Big Beasts

French Soccer Stadium is Guarded by Huge 3D Printed Lions

3D Printed Lion

If you happen to be in Lyon, France anytime soon, make sure to check out the royal blue 3D printed lion. It sits at the entrance of the Parc Olympique.

The lion guards the home stadium for the football club Olympique Lyonnais and measures an impressive 13 feet high, 13 feet long, two feet wide, and weighs 1.6 tons.

Not surprisingly, it took almost 500 hours to 3D print and more than 20 days of non-stop production. Once the print was finished, it also required 600 hours to finish and assemble too.

The first 3D printed lion is just one of four mascots which will be used to decorate the stadium. The following three lions will be painted, red, white, and gold to match the Olympique Lyonnais team.

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Why Were the Lions Created?

The finished lions will be a symbol of what can happen when innovation meets 3D printing and will represent a shift in manufacturing processes as well as team spirit – which seems like a perfect idea for a football club.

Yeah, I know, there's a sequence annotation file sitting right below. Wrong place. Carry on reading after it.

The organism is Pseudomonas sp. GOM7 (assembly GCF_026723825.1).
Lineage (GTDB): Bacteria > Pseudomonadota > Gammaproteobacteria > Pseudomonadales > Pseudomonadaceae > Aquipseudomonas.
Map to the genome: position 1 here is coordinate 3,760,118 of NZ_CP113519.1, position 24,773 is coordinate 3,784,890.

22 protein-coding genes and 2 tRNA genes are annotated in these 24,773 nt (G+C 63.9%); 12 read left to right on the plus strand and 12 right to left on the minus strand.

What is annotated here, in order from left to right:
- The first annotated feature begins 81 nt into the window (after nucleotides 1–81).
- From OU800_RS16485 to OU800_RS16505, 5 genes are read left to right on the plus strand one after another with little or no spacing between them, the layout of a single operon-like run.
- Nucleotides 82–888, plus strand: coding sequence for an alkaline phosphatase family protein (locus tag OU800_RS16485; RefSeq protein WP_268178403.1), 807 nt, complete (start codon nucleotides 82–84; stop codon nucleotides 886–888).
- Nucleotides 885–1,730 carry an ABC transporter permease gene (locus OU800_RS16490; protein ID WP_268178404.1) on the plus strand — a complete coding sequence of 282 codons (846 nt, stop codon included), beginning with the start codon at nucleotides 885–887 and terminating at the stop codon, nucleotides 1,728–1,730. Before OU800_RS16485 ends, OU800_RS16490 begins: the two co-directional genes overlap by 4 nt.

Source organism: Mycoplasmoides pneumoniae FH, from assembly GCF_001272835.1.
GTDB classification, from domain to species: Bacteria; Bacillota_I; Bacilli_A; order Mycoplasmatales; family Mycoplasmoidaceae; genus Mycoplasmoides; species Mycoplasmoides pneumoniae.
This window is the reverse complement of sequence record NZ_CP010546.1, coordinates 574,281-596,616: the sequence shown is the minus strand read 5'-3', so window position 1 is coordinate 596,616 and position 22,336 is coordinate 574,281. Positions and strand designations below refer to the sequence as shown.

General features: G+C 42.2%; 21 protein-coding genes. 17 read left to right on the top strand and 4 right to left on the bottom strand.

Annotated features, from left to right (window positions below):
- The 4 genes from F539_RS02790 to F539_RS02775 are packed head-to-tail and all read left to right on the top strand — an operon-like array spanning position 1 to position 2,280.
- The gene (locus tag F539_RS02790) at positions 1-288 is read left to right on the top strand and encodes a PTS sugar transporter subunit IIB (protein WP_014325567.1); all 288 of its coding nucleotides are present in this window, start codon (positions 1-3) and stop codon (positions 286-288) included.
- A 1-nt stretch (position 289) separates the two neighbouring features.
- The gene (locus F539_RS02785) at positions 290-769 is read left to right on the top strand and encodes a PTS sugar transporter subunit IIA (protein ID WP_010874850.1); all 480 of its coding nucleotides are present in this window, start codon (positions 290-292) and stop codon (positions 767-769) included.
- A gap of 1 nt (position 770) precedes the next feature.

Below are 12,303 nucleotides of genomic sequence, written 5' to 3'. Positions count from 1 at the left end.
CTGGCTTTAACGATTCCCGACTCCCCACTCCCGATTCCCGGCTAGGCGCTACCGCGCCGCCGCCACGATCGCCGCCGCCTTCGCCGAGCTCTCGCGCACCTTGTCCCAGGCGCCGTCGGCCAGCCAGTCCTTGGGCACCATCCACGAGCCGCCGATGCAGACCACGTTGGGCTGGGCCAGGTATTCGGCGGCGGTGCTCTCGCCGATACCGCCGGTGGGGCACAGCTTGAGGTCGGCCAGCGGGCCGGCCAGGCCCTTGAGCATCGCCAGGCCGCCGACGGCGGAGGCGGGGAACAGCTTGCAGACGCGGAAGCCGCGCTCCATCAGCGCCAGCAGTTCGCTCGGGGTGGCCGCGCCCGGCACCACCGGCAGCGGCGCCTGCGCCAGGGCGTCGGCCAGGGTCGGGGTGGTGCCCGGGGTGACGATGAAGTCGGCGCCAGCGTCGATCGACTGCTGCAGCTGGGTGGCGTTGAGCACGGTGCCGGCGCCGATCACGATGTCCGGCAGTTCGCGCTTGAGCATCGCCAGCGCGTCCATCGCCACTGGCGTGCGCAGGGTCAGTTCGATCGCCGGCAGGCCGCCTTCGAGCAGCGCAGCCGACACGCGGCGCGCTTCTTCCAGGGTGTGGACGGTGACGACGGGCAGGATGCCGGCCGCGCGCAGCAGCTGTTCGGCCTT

Initially, local architectural firm Naço had obtained the 3D Lion design from Dutch designer Marthijn from 3DWP. The company needed a 3D printing service who were capable of scaling up the design so they contacted Drawn to help them out with this interesting decoration.

French company Drawn were behind the entire production and used their large-format industrial 3D printer called Galatea which is a robotic arm unique to France with only one other like it in the world.

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The printer works by a process known as “3D printing by hot wire deposit” which creates successive layer rims, which then weld when heated.

Even though the machine is capable of 3D printing large objects, these huge lions require 88 parts each and are 3D printed with fiberglass reinforced ABS, which is then assembled using screws.

Right now, the team are working on the second 3D printed lion – which will be painted white – and the project should be finished sometime between now and April.

Check out the making of the huge head below or visit Drawn’s website. Let us know what you think of this process in the comments.